jawads
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#1
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#1
I hope somebody can help me with this query.

I want to do economics at university and want to know what kind of work experience you can do to stonger your application. What types of places would you do it in etc. And if anybody has done it before and where they have done it.

Bear in mind i live in the north.

Thanks
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Paulwhy
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IMO there is no good work experience for doing undergraduate Economics. However, good experience would be:
i)reading economics books: economic ideas
ii)travelling: see different countries with different economies.
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username141550
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#3
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I've got a work experience week/two weeks next spring at UBS. I don't know how much it will/has help me/my application, but it's no doubt better than nothing. But I think Paul is right, it's more important to read some decent economics books - takes you away from the dullness of A-Level Economics, and visit some countries that are interesting economically (i.e. are rapidly growing). I'm going to Eastern and Central Europe next July (assuming I earn enough) for this very reason.

If you did want work experience living in Northern England may be a bit tricky, simply because most of the relavent firms are gathered around London - though I don't really know.
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Paulwhy
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I agree with Dan-Iw. To me work experience with a financial institution would be of more benefit in terms of getting future internships and jobs after an economics degree rather than getting into an economics course in the first place.
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Jimi Haze
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(Original post by Dan-IW)
I've got a work experience week/two weeks next spring at UBS. I don't know how much it will/has help me/my application, but it's no doubt better than nothing. But I think Paul is right, it's more important to read some decent economics books - takes you away from the dullness of A-Level Economics, and visit some countries that are interesting economically (i.e. are rapidly growing). I'm going to Eastern and Central Europe next July (assuming I earn enough) for this very reason.

If you did want work experience living in Northern England may be a bit tricky, simply because most of the relavent firms are gathered around London - though I don't really know.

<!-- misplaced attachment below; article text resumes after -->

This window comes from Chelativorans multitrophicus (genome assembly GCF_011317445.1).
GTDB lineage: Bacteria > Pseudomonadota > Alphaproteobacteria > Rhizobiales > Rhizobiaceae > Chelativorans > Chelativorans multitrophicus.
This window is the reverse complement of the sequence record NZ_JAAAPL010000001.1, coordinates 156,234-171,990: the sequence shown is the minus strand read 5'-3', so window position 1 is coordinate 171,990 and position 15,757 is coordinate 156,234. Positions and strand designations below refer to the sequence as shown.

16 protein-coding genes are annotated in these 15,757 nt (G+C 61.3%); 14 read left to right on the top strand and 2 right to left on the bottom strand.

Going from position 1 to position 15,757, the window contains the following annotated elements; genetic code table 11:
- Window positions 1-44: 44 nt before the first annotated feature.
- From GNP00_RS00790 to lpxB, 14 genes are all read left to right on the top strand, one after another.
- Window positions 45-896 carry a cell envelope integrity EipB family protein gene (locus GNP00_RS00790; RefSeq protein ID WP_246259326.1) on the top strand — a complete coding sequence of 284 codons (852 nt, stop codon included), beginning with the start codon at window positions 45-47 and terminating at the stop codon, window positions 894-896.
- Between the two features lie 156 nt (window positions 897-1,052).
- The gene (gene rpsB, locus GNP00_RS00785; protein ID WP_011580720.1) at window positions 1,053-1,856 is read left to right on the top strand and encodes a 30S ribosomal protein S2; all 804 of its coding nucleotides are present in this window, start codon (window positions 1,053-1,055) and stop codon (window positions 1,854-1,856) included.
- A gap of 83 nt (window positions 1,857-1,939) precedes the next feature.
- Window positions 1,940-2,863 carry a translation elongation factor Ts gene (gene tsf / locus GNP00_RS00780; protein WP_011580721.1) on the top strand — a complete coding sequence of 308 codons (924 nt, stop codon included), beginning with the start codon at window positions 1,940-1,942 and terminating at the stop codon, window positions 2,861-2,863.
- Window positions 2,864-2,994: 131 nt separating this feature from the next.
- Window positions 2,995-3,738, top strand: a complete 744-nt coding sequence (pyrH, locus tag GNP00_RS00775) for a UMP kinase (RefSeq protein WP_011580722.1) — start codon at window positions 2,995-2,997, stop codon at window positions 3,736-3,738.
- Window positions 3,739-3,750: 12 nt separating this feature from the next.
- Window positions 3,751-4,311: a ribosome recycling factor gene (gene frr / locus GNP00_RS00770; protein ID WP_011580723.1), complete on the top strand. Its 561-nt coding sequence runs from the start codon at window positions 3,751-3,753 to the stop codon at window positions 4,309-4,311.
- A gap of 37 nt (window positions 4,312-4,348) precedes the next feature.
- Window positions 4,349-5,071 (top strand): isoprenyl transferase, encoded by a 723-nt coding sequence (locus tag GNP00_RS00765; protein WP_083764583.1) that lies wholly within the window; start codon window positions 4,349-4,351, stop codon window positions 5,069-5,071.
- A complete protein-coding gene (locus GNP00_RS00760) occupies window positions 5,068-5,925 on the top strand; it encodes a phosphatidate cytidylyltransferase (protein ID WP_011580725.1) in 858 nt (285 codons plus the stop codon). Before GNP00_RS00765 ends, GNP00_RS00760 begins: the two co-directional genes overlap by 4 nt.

Just don't mention Nazi Gold whilst you're there...

I did a few days at a City private banking firm in half term (SocGen) - was really interesting, maybe not specifically related to Economics, more of stocks and shares etc which was really interesting. I guess the best thing, as stated would be to read the business sections of broadsheets and some books (but not as extreme as The Wealth of NAtions lol....I tried.......it's hard). David Smith (works for the Times) wrote a book called 'There's no Such thing as a free lunch' which covers basic Economic stuff but also has some very interesting things in relation to famous economists and their thoughts in enough detail to talk about....but not enough to get bored silly and know what was their favourite desert wine
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username141550
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I have a problem with potential top ten university students reading books like The Undercover Economist, Freakonomics and this Free Lunch book. You should read those sorts of books when you just start AS levels, or when deciding whether to take Economics at A-Level. Maybe The Wealth of Nations is a bit too much, I just struggled through it, but certainly if you're hoping to get to a very decent uni, and are likely to mention the books you've read in your PS, it should be more substantial. As I'm mainly interested in development economics, that is where my reading has focused and there are plenty of books that are easy and very interesting to read in this field, and doubtless in other areas where you are interested.

Thanks for the advice Jimi :p: I'd be surprised if it came up though
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Jimi Haze
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Hmmm two of the above books I mentioned in my PS and managed to get offers from Bristol and Exeter already....with an interview at Oxford tomorrow. That said I doubt I'll refer to them much at all, mainly just for bits about getting an interest + how it can be applied to really diverse situations.

Best bit is to keep up to date, remember that in most cases Unis don't expect you to have a knowledge of Economics beforehand and even Oxford state it's not necessary, just a knowledge of current affairs
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Paulwhy
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(Original post by Dan-IW)